Final Fantasy XIII-2 Preview -- Time Travel, Monster Paradigms, AND Power Bracelets?By Leah Jackson - Posted Nov 17, 2011
Let’s face it, while I firmly believe that Final Fantasy XIII was a good game, it wasn’t great. But that’s where Final Fantasy XIII-2 seems to be coming in. I did happen to like 13, putting over 100 hours in to the role playing game, and with 13-2 it seems as though the developers have listened to a lot of the rather harsh criticism that the original received and that they’ve worked on fixing many of these issues with the sequel.
If you're not up to date on Final Fantasy 13-2's story, let me try and break down what's happening this time around. Three years after Vanille and Fang sacrificed themselves to save Cocoon in Final Fantasy 13, the main character from that game, Lightning, has gone missing. In 13-2, it's up to her sister, Serah, and Serah’s new friend Noel to find out what happened to Lightning. Along the way you'll run in to old friends like Snow and Hope, who will all play a part in finding out what happened to Lightning.
What we didn’t know last time we saw the game during E3 is that FF13-2 is a time travel game. You're going to have to delve through time and space if you want to find Lightning, and the Historia Crux will help you do just that. It's very simple: you just pick a time period a la Chrono Trigger and you're teleported there. Based on your choices, what collectibles you find and where you are in the story will all determine where you can teleport to and what will be happening once you get there. It’s actually a really fun way for the developers to avoid the linearity that plagued FF13.
Luckily for fans of the original game, one of the best parts of FF13, the paradigm shift combat mechanic, is back in 13-2, and it’s better than ever. All of the staple paradigm roles like the Commando, Ravager, etc., are still there, but now there are 150 monsters to add to the mix with the new Feral Link system. Basically when you kill a certain type of enemy in FF13-2 they drop a crystal that allows you to summon them in to certain paradigms.
Each monster has their own specific paradigm role to add to the battle, and you can customize your paradigms to include certain monsters. The additions of monsters changes the combat system dramatically by adding so many options that it really opens the combat up for a lot more strategy overall. Plus, you can customize your monsters, level them up, give them hats (seriously), and even name them.
Aside from blinging out your monsters, you’ll also be able to buy accessories for your characters. These vary in stats, adding things like more strength, magic resist, etc., but you can only equip as many as your accessory capacity can hold. Each character has a different accessory capacity, and you can increase it via the Crystarium when you level up your characters. The stronger your character, the more bracelets they can wear. Makes sense, right?
Additionally, you can now change the leader of your party mid battle. This option wasn’t available in FF13. Instead you were forced to play with certain characters to advance the plot until the game opened up in Chapter 11. With the flexibility to change your party leader, you can now resurrect your allies and pull off more precise moves in battle, rather than only having the ability to choose a paradigm for each character and then have the AI choose which moves to use.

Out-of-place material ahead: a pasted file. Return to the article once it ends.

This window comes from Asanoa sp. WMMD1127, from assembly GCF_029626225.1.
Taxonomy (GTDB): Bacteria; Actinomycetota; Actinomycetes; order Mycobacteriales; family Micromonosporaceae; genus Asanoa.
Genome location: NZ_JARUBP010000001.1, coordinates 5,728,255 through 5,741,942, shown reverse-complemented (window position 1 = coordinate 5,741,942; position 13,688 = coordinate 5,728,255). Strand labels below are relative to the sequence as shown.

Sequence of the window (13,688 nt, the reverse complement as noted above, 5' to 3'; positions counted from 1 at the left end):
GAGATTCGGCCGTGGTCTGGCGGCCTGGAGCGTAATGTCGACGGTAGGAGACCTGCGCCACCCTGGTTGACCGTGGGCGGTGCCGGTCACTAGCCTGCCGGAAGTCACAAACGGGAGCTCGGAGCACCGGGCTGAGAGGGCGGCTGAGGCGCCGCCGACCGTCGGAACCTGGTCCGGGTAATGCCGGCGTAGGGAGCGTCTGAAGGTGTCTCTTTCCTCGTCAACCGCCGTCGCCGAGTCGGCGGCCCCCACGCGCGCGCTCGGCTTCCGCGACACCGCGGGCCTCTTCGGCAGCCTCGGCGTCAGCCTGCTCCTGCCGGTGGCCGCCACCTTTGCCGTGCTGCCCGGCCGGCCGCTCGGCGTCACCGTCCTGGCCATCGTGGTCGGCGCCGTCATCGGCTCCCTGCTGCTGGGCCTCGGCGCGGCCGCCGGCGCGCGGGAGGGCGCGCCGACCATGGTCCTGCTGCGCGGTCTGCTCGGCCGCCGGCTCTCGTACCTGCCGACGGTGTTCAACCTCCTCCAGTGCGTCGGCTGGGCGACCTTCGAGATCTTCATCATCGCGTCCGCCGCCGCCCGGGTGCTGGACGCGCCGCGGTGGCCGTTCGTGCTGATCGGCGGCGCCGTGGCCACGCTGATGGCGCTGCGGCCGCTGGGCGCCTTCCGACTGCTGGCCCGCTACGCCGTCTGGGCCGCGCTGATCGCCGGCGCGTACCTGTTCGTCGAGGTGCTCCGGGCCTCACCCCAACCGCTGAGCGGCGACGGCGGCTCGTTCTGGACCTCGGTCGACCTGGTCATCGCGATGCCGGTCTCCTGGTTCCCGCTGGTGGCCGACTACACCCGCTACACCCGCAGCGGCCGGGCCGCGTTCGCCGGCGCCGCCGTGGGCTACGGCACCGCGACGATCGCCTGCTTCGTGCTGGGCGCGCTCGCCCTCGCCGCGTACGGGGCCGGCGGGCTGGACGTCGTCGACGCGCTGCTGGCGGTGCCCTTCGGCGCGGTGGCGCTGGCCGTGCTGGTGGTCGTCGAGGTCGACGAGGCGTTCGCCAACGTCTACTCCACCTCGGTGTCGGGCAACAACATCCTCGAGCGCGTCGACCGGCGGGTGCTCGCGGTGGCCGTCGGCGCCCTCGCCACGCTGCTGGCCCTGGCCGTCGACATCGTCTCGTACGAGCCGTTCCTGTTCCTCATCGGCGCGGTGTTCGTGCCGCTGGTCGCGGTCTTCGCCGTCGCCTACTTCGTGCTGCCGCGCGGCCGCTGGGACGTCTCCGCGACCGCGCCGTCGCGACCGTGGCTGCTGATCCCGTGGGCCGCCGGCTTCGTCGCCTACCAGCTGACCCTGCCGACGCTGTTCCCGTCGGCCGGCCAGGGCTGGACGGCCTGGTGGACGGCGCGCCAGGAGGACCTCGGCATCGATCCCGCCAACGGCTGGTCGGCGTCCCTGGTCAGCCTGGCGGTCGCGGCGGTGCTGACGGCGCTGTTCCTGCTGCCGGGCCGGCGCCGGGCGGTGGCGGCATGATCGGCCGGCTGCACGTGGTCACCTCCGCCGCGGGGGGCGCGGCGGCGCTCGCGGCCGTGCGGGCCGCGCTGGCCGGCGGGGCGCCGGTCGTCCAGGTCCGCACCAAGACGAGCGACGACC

You also have a lot more freedom when it comes to leveling your characters this time around. At the end of each battle, you’ll be awarded Crystogen points based on how well you did. You then have to divvy these points up in the Crystarium to spend on each character. So, rather than in Final Fantasy 13 where each character got their own amount of Crytogen points per fight, now you just get one lump sum of them to spend however you please. Meaning, if you acquire a ton of points and just want to level up one character and gimp the rest, that’s a possibility. Or, you can level them all up equally. There’s also no level cap this time around according to producer Yoshinori Kitase, and you’re free to jump between Paradigms as much as you want. The option is there to dramatically expand upon each character, and that’s exactly what I plan on doing.
Last time I saw Final Fantasy 13-2 I was definitely on the fence about the title. Now that I’ve learned about the new features, interacted with new characters like the fabulous Chocolina (a girl dressed as a Chocobo who sells you items), teleported through different time periods, played around with the combat and redesigned Crystarium systems, I honestly believe that this game has all the potential it needs to be what Final Fantasy 13 should have been originally.
With Final Fantasy 13-2, Kitase-san and crew already had an engine to work with; they just felt that they needed to refine what already existed, and that’s exactly what this game does. It’s a beautiful, polished, innovative game that fans of the original will definitely enjoy. If you’re interested in more information on the story and the Mog Clock, check out my original preview as those all seem to have stayed the same since I last saw them.
Final Fantasy 13-2 is coming out on January 31 (my birthday!) for the Xbox 360 and PlayStation 3.